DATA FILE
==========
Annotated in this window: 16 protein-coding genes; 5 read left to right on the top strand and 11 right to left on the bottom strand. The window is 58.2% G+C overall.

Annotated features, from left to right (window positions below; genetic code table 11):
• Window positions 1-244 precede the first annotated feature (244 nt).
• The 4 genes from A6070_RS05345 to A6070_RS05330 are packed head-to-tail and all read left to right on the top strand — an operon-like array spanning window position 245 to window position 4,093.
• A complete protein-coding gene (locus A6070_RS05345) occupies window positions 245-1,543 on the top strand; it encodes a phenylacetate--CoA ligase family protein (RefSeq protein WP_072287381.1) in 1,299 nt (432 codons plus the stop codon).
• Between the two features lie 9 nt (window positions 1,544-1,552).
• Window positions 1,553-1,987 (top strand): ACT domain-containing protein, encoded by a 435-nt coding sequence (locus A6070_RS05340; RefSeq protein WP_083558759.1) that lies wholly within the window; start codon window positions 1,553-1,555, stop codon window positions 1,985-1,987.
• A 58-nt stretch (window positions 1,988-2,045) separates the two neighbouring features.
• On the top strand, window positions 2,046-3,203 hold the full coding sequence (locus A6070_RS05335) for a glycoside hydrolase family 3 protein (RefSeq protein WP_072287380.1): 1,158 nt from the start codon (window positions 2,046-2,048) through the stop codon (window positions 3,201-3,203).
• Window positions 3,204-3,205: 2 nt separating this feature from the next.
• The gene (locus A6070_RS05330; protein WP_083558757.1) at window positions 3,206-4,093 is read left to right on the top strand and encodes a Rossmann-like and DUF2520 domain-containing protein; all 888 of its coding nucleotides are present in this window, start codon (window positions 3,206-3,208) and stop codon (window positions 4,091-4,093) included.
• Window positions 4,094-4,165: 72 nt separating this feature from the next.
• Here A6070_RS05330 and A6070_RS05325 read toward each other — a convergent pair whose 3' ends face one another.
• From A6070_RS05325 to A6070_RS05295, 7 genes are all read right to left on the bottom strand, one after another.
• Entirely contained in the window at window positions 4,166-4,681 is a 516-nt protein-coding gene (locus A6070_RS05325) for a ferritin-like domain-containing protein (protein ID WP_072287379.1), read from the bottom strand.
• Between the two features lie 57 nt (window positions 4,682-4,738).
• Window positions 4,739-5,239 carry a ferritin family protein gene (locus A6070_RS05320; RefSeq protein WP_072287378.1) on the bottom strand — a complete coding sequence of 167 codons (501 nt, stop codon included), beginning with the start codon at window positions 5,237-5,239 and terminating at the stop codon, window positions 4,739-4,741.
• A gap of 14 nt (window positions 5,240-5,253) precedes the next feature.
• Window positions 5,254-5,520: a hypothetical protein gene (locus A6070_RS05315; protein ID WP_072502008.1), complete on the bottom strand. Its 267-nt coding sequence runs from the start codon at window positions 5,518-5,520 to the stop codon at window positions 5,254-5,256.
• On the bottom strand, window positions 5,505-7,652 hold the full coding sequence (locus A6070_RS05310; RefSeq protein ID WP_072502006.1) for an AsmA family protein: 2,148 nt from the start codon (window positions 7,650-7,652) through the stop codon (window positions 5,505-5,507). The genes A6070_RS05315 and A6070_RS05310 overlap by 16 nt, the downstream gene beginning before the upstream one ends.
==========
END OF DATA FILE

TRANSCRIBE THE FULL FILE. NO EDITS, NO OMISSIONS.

Annotated in this window: 16 protein-coding genes; 5 read left to right on the top strand and 11 right to left on the bottom strand. The window is 58.2% G+C overall.

Annotated features, from left to right (window positions below; genetic code table 11):
• Window positions 1-244 precede the first annotated feature (244 nt).
• The 4 genes from A6070_RS05345 to A6070_RS05330 are packed head-to-tail and all read left to right on the top strand — an operon-like array spanning window position 245 to window position 4,093.
• A complete protein-coding gene (locus A6070_RS05345) occupies window positions 245-1,543 on the top strand; it encodes a phenylacetate--CoA ligase family protein (RefSeq protein WP_072287381.1) in 1,299 nt (432 codons plus the stop codon).
• Between the two features lie 9 nt (window positions 1,544-1,552).
• Window positions 1,553-1,987 (top strand): ACT domain-containing protein, encoded by a 435-nt coding sequence (locus A6070_RS05340; RefSeq protein WP_083558759.1) that lies wholly within the window; start codon window positions 1,553-1,555, stop codon window positions 1,985-1,987.
• A 58-nt stretch (window positions 1,988-2,045) separates the two neighbouring features.
• On the top strand, window positions 2,046-3,203 hold the full coding sequence (locus A6070_RS05335) for a glycoside hydrolase family 3 protein (RefSeq protein WP_072287380.1): 1,158 nt from the start codon (window positions 2,046-2,048) through the stop codon (window positions 3,201-3,203).
• Window positions 3,204-3,205: 2 nt separating this feature from the next.
• The gene (locus A6070_RS05330; protein WP_083558757.1) at window positions 3,206-4,093 is read left to right on the top strand and encodes a Rossmann-like and DUF2520 domain-containing protein; all 888 of its coding nucleotides are present in this window, start codon (window positions 3,206-3,208) and stop codon (window positions 4,091-4,093) included.
• Window positions 4,094-4,165: 72 nt separating this feature from the next.
• Here A6070_RS05330 and A6070_RS05325 read toward each other — a convergent pair whose 3' ends face one another.
• From A6070_RS05325 to A6070_RS05295, 7 genes are all read right to left on the bottom strand, one after another.
• Entirely contained in the window at window positions 4,166-4,681 is a 516-nt protein-coding gene (locus A6070_RS05325) for a ferritin-like domain-containing protein (protein ID WP_072287379.1), read from the bottom strand.
• Between the two features lie 57 nt (window positions 4,682-4,738).
• Window positions 4,739-5,239 carry a ferritin family protein gene (locus A6070_RS05320; RefSeq protein WP_072287378.1) on the bottom strand — a complete coding sequence of 167 codons (501 nt, stop codon included), beginning with the start codon at window positions 5,237-5,239 and terminating at the stop codon, window positions 4,739-4,741.
• A gap of 14 nt (window positions 5,240-5,253) precedes the next feature.
• Window positions 5,254-5,520: a hypothetical protein gene (locus A6070_RS05315; protein ID WP_072502008.1), complete on the bottom strand. Its 267-nt coding sequence runs from the start codon at window positions 5,518-5,520 to the stop codon at window positions 5,254-5,256.
• On the bottom strand, window positions 5,505-7,652 hold the full coding sequence (locus A6070_RS05310; RefSeq protein ID WP_072502006.1) for an AsmA family protein: 2,148 nt from the start codon (window positions 7,650-7,652) through the stop codon (window positions 5,505-5,507). The genes A6070_RS05315 and A6070_RS05310 overlap by 16 nt, the downstream gene beginning before the upstream one ends.